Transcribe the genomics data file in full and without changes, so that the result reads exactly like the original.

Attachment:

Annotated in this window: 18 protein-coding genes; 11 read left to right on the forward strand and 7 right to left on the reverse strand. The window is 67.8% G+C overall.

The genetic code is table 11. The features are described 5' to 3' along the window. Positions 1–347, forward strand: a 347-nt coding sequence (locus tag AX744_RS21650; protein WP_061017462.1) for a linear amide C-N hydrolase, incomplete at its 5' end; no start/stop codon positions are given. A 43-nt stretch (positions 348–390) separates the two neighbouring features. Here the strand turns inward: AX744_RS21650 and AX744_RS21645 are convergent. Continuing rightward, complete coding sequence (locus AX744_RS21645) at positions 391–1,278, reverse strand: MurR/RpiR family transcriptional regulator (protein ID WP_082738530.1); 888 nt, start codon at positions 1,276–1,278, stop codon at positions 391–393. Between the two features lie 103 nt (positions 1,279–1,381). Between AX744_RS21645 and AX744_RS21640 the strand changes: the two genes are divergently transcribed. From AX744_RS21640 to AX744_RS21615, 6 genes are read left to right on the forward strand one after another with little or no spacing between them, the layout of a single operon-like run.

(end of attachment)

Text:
Annotated in this window: 18 protein-coding genes; 11 read left to right on the forward strand and 7 right to left on the reverse strand. The window is 67.8% G+C overall.

The genetic code is table 11. The features are described 5' to 3' along the window. Positions 1–347, forward strand: a 347-nt coding sequence (locus tag AX744_RS21650; protein WP_061017462.1) for a linear amide C-N hydrolase, incomplete at its 5' end; no start/stop codon positions are given. A 43-nt stretch (positions 348–390) separates the two neighbouring features. Here the strand turns inward: AX744_RS21650 and AX744_RS21645 are convergent. Continuing rightward, complete coding sequence (locus AX744_RS21645) at positions 391–1,278, reverse strand: MurR/RpiR family transcriptional regulator (protein ID WP_082738530.1); 888 nt, start codon at positions 1,276–1,278, stop codon at positions 391–393. Between the two features lie 103 nt (positions 1,279–1,381). Between AX744_RS21645 and AX744_RS21640 the strand changes: the two genes are divergently transcribed. From AX744_RS21640 to AX744_RS21615, 6 genes are read left to right on the forward strand one after another with little or no spacing between them, the layout of a single operon-like run.